Tuesday, March 21, 2017

Bad Format

Well, I wasn't expecting that.  I've just been reading that Edd China has left Wheeler Dealers.  As I'm sure I've mentioned before, Wheeler Dealers is one of my favourite car-related TV shows and the idea of it without mechanical maestro Edd China in his workshop overhauling the various clapped out cars bought by Mike Brewer is, pretty much, unthinkable.  Edd has put out a short video on You Tube explaining the reasons for his departure.  Basically, it all comes down to something that often afflicts popular TV series: format changes in pursuit of ratings.  Apparently, the last couple of series have been produced by one of Discovery Channel's US subsidiaries, rather than the original producers, Attaboy Productions.  (I say 'apparently' because I only watch it on Quest, which is only up to series eleven - the changes occur from series twelve, half of which was filmed in the US, with series thirteen moving the whole production across the pond).  Incredibly, the new production company decided that the workshop sequences were too difficult to film and decided that it wanted to cut down on them.  Which seems bizarre, as they are, in essence, what the series is about. 

It would seem that this another case of a popular format being acquired by a new producer who doesn't actually understand the basis of the series popularity.  Clearly, Discovery wants to widen Wheeler Dealers appeal in order to attract more viewers, yet in doing so, it is undermining the the actual point of the programme.  Their argument would be that those workshop sequences limit its appeal to car enthusiasts - which is obviously true, they are, surely, the target audience.  Also, despite being an international success, Wheeler Dealers is very British in its ethos, which, I'm sure, is part of its appeal, moving the production to the US risks undermining this 'Britishness'.  But this isn't the first time that new producers have failed to understand what makes a format popular, bringing in unnecessary and  usually disastrous changes.  These days you often see it when they 'reimagine' old TV series for new film adaptations: just look at the movie versions of The Man From Uncle, The Equalizer or Bewitched, for example - all are left virtually unrecognisable from their inspirations.  It sometimes happens when a TV format is bought for an overseas remake.  I've written elsewhere here about the US version of On The Buses, Lots'a Luck, which had so many changes made to it that one was left wondering why the US producers had bothered buying the format.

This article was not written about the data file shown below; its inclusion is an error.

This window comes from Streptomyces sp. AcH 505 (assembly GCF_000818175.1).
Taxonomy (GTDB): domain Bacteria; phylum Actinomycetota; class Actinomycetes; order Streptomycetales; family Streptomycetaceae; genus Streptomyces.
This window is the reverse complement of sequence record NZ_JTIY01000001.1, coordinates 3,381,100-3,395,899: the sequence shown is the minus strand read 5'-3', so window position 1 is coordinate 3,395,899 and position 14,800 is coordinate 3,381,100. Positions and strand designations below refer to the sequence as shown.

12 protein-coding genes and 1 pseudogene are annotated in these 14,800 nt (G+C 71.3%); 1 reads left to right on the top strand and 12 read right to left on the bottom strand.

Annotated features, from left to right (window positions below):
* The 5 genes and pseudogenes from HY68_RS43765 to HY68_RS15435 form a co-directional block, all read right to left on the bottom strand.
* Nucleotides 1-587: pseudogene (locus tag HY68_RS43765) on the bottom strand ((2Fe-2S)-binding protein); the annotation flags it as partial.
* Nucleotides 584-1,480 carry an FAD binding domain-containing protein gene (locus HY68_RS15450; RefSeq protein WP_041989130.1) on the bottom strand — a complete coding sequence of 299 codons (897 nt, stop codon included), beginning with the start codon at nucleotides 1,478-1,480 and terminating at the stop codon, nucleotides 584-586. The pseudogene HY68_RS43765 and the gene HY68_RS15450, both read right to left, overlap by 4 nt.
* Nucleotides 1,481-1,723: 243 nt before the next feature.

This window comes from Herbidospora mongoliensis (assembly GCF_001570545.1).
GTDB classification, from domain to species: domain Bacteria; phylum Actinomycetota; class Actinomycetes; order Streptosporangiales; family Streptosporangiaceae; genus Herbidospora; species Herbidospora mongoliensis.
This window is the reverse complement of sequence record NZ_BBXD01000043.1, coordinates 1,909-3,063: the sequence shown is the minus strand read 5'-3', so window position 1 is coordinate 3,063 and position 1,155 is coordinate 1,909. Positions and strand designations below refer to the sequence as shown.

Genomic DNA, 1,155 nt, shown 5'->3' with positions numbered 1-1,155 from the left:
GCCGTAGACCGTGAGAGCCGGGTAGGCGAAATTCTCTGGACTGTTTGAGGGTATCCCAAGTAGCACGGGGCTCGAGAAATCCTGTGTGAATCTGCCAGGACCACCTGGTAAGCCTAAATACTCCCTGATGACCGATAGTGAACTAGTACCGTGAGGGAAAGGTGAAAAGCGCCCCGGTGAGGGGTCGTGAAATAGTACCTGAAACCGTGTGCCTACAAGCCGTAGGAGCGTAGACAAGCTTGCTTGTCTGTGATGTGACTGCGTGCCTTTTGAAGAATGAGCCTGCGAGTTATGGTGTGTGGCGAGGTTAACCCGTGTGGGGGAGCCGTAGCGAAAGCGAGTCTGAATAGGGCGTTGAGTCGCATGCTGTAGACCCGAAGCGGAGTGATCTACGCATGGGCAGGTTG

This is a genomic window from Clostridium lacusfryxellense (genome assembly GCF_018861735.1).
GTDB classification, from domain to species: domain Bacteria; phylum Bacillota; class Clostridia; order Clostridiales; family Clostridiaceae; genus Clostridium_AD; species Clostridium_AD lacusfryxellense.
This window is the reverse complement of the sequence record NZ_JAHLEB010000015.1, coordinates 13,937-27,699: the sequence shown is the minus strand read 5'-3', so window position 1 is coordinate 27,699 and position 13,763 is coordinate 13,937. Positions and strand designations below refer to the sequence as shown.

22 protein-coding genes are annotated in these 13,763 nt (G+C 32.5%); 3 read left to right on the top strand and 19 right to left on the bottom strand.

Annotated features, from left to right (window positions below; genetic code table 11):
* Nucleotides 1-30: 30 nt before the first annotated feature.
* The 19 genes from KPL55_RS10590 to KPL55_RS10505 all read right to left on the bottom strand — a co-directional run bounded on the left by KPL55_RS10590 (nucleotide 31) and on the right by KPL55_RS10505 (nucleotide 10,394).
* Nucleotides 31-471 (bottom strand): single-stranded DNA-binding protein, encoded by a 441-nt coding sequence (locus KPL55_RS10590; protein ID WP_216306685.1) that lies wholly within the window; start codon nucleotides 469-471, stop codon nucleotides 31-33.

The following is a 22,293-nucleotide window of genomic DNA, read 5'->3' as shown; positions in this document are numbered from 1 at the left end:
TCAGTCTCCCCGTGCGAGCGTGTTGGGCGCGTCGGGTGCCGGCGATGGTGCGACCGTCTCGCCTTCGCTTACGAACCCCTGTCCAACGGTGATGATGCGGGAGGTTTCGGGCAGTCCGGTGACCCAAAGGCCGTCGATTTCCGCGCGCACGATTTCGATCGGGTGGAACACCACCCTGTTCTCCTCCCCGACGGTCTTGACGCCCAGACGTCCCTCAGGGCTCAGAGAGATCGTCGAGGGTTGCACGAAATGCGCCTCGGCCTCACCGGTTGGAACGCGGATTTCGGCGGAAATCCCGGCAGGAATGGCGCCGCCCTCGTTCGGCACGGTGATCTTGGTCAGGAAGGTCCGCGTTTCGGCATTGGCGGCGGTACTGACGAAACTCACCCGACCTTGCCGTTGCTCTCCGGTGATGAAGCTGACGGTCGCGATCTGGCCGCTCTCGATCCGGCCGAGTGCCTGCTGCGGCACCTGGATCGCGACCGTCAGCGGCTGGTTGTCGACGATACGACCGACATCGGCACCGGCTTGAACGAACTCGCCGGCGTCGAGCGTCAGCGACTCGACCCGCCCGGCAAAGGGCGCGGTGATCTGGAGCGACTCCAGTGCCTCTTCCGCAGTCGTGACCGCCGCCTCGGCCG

Significantly, the TV shows which have made the most successful transitions to the US are those which have had the fewest changes made to their formats.  'Til Death Us Do Part, for instance, made a successful transformation into All in the Family, because it only really changed some of the cultural references.  It was still about a bigoted patriarch adrift in a modern world of multiculturism, clinging to to his outmoded world view like a comfort blanket as he sees the certainties of his old working class culture vanishing.  Similarly, Steptoe and Son successfully crossed the Atlantic to become Sandford and Son - it was still about the fraught father-son relationship between the proprietors of a junk yard.  As for Man About the House, that needed next to no changes to become Three's Company in the States (even copying the originals spin offs).  By tinkering too much with a format, though, you always face the danger of destroying the very thing which made it popular in the first place.  I mean, imagine if the Shed and Buried format was to be bought by a US producer who decided, in order to broaden the show's appeal, that they'd have to feature less of Henry Cole and Sam Lovegrove rummaging through sheds and barns full of automotive junk?  It would be an unmitigated disaster.  But this is, in effect, what Discovery are doing to Wheeler Dealers.



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